In 1947, he tried a love story, "Subarshiki Nichiyobi" (One Wonderful Sunday), which was inspired by a D.W. Griffith film. It resulted in his winning a Japanese "director of the year" award. Then, in 1948, he made "Yoidore Tenshi" (Drunken Angel), which made a national star out of Mifune.
"Rashomon," which resulted in international acclaim for the director, was a psychological study of the complexity and faults of the human mind. Set in feudal Japan, it told the story of a murder and rape through the eyes of several witnesses. It was the first Japanese film to be widely released in the United States.
He made "Ikiru" (To Live!) in 1952. Hailed by some critics as a masterpiece, it was the tale of a lowly Japanese bureaucrat who learns he is to die shortly of cancer. His first reaction is to satisfy all his fleshly desires, but then he finds that a kind of exhilaration comes to him when he devotes himself to helping others by sublimating himself in the government work he had largely ignored until then.
Mr. Kurosawa's 1954 "Seven Samurai," an affecting tale of seven unemployed samurai warriors who defend a group of peasants in 16th-century Japan, was released in this country as "The Magnificent Seven." It was remade by United Artists as a Western in 1960, under the same name.
Mr. Kurosawa's later films ranged from "Komuniosujo" (The Throne of Blood), a Japanese telling of "Macbeth," to "Tengoku to Jigoku" (High and Low), based on a detective novel by McBain.
The director ran into troubles in his native country just as the rest of the world was hailing his genius. A Japanese film industry that was making money on soft porn and simple romantic features had less use for Mr. Kurosawa. In addition to falling out of style, the director also had become known for his semi-dictatorial ways (he was known as "Emperor Kurosawa"), his insistence on artistic freedom and his disdain for budgetary restraints.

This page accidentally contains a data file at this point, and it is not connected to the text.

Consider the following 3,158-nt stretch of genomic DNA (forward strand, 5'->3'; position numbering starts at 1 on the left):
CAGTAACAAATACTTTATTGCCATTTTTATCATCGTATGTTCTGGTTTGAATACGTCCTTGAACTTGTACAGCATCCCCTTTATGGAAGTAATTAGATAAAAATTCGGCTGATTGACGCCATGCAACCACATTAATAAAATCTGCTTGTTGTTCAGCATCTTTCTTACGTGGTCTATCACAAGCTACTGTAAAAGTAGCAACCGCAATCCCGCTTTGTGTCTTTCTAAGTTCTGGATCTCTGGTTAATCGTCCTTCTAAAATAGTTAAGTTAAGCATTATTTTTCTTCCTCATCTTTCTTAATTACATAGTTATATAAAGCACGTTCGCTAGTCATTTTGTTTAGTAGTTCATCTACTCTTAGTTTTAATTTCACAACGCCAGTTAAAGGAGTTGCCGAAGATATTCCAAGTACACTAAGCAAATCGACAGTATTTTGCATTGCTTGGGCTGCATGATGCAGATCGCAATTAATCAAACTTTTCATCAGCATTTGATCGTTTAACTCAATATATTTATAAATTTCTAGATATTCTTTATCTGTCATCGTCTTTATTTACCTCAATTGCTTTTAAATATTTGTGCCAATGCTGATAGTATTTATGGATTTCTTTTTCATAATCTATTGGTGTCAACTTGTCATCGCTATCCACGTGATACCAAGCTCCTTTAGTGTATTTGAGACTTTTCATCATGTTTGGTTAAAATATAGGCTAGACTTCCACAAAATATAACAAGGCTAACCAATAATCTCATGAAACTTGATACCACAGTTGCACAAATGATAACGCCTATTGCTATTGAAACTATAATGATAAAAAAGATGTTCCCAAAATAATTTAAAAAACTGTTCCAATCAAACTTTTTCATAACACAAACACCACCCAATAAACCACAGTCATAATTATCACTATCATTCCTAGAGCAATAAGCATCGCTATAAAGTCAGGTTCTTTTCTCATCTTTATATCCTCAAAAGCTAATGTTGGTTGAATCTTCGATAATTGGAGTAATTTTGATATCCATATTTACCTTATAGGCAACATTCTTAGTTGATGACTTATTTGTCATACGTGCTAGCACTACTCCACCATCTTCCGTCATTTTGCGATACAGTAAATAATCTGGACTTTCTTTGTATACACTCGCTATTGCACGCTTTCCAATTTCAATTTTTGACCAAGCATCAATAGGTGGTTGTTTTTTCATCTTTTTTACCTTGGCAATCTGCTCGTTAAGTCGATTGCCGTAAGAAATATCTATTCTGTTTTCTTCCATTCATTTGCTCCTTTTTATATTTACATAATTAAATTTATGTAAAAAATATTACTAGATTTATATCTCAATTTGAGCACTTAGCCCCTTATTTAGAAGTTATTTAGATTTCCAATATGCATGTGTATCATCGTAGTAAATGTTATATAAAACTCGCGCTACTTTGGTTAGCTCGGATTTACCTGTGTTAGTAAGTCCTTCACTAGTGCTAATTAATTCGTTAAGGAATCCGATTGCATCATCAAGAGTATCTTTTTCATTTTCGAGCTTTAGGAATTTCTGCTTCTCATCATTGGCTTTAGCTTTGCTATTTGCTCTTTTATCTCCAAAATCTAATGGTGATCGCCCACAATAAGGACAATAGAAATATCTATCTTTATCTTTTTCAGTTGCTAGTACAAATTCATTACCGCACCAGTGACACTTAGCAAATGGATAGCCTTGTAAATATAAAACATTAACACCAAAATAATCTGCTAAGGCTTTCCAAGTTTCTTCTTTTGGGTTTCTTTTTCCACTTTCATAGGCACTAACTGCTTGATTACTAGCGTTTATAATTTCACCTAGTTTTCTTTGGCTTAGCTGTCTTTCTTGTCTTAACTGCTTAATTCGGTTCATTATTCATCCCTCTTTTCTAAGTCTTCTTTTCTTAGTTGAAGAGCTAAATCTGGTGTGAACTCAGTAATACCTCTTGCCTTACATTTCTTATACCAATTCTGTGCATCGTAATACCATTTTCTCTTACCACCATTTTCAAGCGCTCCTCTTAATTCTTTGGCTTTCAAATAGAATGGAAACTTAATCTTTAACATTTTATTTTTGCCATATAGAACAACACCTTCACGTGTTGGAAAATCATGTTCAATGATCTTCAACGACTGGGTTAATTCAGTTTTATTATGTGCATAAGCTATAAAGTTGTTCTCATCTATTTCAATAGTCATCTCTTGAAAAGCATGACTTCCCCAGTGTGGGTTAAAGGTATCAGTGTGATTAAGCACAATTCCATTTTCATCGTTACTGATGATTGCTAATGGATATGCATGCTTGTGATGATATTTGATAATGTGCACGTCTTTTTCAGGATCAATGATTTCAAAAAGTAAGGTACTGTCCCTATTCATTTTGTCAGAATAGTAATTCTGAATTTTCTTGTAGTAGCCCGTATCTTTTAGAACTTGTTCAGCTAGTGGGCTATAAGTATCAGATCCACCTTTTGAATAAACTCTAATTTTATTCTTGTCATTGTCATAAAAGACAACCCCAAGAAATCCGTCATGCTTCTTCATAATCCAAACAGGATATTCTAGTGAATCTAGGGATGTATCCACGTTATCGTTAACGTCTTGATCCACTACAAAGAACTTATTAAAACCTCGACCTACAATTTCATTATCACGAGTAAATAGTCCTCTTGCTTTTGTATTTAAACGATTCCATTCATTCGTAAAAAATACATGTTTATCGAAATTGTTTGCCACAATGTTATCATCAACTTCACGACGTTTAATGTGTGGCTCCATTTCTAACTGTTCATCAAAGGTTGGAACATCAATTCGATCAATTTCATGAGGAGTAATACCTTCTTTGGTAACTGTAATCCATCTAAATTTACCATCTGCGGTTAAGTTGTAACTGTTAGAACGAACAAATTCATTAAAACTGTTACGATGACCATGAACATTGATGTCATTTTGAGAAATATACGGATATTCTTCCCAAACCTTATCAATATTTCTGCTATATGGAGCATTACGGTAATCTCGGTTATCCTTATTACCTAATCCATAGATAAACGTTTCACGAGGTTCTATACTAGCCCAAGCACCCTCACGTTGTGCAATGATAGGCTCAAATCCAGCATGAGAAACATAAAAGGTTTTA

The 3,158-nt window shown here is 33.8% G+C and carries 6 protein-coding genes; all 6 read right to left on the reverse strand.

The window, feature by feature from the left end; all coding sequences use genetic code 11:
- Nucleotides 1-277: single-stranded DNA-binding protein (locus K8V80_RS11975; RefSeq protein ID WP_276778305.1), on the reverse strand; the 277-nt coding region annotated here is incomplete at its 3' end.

In 1980, it took financial help from 20th Century Fox, after pleading by Spielberg and fellow filmmaker George Lucas, to make "Kagemusha" (Shadow Warrior). Then, in 1985, he made "Ran," the film he once described as his life's work. He obtained French backing for the film, a Japanese retelling of "King Lear," which ended up costing more than $10 million. It was the most expensive Japanese film to that time and was a critical and popular hit.
In 1991, he made the controversial film "Rhapsody in August," which starred American actor Richard Gere and centered on the American atomic bombing of Nagasaki in World War II. Critics attacked it as simplistic and lacking any mention of Japanese war guilt. The last of the director's more than 30 films, "Madadayo," the story of a Japanese professor looking back on his life, appeared in 1993. Mr. Kurosawa was born in Tokyo into a former samurai family and attended the Tokyo Academy of Fine Arts. A struggling painter, he entered the film world on something of a lark and found himself studying under the Japanese film master Kajiro Yamamoto. The master is said to have drilled Mr. Kurosawa on the importance of mastering the technical aspects of filmmaking and on the paramount importance of screenwriting.
Mr. Kurosawa went on to become a single-minded perfectionist who once attempted suicide after the failure of a film. "I don't regret anything. I found the perfect job," he once told a reporter. "All this time I've thought of nothing but movies."
He once wrote, "Take myself, subtract films, and the remainder is zero."
His wife of 35 years, the actress Yoko Yaguchi, died in 1985. Survivors include a son and a daughter. CAPTION: AKIRA KUROSAWA ec